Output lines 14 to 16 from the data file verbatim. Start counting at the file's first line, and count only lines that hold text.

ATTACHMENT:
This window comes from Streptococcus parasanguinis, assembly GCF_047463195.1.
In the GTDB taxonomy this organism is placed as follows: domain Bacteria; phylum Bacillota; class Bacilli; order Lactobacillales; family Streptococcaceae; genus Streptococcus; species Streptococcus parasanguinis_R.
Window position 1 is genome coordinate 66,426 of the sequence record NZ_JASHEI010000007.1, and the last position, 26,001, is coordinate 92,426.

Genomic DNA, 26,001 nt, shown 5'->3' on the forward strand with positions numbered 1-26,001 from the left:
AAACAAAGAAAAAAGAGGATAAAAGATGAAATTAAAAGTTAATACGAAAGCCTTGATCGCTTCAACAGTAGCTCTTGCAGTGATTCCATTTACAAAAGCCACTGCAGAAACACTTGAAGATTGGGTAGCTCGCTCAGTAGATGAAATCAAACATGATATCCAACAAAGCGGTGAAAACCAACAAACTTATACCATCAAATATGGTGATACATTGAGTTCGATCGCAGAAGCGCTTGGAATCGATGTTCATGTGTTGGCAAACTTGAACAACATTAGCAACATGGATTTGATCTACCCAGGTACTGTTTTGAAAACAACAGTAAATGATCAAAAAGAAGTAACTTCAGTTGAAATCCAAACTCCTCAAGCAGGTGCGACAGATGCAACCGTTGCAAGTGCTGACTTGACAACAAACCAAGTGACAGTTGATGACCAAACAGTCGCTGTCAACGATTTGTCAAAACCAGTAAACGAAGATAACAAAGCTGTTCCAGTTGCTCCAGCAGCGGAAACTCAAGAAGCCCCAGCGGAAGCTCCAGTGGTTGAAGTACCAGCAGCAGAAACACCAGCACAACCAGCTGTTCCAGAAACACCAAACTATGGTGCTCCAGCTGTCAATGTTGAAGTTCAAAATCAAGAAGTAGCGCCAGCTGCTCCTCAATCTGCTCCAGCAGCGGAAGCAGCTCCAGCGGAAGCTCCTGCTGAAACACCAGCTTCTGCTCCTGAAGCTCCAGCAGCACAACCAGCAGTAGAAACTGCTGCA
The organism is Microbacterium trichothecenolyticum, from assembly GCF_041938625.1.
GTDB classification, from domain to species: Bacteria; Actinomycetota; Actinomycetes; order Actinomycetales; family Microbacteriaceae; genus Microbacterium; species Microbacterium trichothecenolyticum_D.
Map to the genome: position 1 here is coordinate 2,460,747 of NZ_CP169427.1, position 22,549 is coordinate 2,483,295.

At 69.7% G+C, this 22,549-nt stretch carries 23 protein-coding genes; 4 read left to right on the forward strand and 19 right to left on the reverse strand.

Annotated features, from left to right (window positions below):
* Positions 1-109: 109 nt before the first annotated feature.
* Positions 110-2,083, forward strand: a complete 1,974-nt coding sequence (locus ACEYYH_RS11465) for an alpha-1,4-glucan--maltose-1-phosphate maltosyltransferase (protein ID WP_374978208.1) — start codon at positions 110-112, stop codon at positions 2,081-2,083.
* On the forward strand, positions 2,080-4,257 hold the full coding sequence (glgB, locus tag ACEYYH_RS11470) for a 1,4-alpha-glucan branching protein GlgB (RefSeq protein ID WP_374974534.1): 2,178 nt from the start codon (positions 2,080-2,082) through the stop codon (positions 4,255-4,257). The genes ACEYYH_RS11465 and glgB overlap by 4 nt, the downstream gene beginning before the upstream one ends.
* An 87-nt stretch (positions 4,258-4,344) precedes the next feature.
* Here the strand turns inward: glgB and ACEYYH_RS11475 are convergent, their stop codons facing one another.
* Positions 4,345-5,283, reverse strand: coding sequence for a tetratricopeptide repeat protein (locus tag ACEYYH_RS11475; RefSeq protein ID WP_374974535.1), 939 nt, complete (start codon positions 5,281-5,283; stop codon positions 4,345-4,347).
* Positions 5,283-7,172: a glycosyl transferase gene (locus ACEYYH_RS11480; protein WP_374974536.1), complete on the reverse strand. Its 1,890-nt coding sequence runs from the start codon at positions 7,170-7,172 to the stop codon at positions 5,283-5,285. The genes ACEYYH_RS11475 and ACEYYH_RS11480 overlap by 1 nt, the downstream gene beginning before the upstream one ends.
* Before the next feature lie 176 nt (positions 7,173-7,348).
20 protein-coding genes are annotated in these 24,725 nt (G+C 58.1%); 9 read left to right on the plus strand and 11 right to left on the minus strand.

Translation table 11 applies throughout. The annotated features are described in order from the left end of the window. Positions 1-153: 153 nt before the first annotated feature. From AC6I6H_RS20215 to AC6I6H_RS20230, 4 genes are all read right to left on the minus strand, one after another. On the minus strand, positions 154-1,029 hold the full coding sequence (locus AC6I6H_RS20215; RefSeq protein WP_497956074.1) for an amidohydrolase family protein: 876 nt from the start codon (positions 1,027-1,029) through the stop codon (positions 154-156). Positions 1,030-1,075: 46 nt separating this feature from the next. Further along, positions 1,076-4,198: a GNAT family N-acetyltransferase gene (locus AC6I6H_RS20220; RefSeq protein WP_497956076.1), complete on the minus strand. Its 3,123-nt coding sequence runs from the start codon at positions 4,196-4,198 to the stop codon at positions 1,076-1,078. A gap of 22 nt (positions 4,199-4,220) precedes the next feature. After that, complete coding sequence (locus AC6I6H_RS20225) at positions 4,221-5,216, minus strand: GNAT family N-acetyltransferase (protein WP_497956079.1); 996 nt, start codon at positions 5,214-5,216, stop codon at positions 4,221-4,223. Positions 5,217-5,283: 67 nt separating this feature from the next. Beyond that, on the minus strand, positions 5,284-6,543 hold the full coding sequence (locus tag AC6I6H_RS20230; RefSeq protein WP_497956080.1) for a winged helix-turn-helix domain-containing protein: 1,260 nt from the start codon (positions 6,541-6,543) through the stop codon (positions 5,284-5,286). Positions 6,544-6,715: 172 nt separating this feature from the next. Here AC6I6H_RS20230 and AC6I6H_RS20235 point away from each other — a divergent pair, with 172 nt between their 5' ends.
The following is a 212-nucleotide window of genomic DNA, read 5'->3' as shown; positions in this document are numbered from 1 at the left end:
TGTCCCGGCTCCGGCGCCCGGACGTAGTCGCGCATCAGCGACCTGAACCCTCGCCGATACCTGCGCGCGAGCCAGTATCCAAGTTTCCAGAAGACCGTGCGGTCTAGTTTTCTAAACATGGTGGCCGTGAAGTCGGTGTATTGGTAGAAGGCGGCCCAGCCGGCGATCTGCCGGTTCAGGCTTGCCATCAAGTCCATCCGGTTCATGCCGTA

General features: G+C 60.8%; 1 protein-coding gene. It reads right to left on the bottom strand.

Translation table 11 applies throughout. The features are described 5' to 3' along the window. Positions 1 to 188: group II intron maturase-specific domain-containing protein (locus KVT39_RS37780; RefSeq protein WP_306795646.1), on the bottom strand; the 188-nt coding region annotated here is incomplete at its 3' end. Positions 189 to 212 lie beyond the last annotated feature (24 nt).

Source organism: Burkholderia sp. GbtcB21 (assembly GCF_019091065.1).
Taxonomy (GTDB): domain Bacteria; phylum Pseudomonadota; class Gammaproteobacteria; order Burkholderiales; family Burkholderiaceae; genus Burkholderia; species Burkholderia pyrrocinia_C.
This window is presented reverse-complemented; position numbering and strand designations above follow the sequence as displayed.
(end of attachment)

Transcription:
* An 87-nt stretch (positions 4,258-4,344) precedes the next feature.
* Here the strand turns inward: glgB and ACEYYH_RS11475 are convergent, their stop codons facing one another.
* Positions 4,345-5,283, reverse strand: coding sequence for a tetratricopeptide repeat protein (locus tag ACEYYH_RS11475; RefSeq protein ID WP_374974535.1), 939 nt, complete (start codon positions 5,281-5,283; stop codon positions 4,345-4,347).